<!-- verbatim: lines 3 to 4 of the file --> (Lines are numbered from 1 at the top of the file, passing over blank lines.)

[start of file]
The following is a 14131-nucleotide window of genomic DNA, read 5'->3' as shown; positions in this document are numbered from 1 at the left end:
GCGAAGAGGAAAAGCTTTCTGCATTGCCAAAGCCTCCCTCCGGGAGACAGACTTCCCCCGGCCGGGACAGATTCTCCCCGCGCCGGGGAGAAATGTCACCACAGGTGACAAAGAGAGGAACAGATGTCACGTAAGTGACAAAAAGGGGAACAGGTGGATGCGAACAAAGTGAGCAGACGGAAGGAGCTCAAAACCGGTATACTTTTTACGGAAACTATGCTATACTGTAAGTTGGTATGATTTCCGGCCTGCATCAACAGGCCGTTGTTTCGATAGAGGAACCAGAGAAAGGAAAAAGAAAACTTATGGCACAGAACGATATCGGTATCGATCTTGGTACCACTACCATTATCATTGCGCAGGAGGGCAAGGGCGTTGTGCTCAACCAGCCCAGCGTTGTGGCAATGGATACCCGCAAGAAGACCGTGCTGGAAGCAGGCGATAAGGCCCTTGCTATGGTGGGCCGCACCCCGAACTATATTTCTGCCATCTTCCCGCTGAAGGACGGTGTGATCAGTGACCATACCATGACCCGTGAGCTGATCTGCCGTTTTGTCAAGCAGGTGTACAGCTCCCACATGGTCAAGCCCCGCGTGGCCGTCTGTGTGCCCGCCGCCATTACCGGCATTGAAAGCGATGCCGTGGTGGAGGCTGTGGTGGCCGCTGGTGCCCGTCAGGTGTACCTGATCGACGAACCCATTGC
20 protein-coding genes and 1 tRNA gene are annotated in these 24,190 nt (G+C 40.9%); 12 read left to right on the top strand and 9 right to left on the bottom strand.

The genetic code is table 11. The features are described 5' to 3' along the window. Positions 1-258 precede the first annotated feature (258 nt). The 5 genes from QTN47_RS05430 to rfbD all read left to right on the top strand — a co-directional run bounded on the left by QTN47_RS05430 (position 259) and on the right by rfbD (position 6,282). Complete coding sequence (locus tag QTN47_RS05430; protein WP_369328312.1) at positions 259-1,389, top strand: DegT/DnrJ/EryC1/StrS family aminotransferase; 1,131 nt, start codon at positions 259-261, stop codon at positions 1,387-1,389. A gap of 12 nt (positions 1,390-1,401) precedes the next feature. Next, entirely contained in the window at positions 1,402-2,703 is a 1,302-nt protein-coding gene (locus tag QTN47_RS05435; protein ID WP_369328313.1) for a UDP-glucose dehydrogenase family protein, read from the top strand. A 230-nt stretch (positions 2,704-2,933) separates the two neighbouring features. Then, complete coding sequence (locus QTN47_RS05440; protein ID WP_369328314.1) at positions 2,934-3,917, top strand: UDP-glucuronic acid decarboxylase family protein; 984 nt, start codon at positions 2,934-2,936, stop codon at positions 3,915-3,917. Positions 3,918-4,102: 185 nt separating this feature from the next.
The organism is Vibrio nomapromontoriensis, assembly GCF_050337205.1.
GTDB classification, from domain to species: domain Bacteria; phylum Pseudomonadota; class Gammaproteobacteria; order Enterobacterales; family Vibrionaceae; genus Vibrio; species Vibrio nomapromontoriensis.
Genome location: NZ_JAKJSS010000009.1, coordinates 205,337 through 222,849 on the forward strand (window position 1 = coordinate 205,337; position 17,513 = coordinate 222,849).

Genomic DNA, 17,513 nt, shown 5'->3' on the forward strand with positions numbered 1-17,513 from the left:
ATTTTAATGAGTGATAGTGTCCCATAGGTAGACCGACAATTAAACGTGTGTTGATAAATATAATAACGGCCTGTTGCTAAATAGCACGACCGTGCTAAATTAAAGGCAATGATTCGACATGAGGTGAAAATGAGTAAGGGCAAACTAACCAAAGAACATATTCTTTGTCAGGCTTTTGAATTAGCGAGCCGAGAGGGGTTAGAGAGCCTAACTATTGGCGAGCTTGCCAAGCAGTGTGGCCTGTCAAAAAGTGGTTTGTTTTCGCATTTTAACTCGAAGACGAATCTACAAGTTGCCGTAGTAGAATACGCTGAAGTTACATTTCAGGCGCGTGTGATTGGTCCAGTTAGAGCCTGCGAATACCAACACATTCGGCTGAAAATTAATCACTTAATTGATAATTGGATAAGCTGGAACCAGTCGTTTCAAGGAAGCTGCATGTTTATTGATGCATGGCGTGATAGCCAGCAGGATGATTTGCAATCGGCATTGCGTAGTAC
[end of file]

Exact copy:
20 protein-coding genes and 1 tRNA gene are annotated in these 24,190 nt (G+C 40.9%); 12 read left to right on the top strand and 9 right to left on the bottom strand.

The genetic code is table 11. The features are described 5' to 3' along the window. Positions 1-258 precede the first annotated feature (258 nt). The 5 genes from QTN47_RS05430 to rfbD all read left to right on the top strand — a co-directional run bounded on the left by QTN47_RS05430 (position 259) and on the right by rfbD (position 6,282). Complete coding sequence (locus tag QTN47_RS05430; protein WP_369328312.1) at positions 259-1,389, top strand: DegT/DnrJ/EryC1/StrS family aminotransferase; 1,131 nt, start codon at positions 259-261, stop codon at positions 1,387-1,389. A gap of 12 nt (positions 1,390-1,401) precedes the next feature. Next, entirely contained in the window at positions 1,402-2,703 is a 1,302-nt protein-coding gene (locus tag QTN47_RS05435; protein ID WP_369328313.1) for a UDP-glucose dehydrogenase family protein, read from the top strand. A 230-nt stretch (positions 2,704-2,933) separates the two neighbouring features. Then, complete coding sequence (locus QTN47_RS05440; protein ID WP_369328314.1) at positions 2,934-3,917, top strand: UDP-glucuronic acid decarboxylase family protein; 984 nt, start codon at positions 2,934-2,936, stop codon at positions 3,915-3,917. Positions 3,918-4,102: 185 nt separating this feature from the next.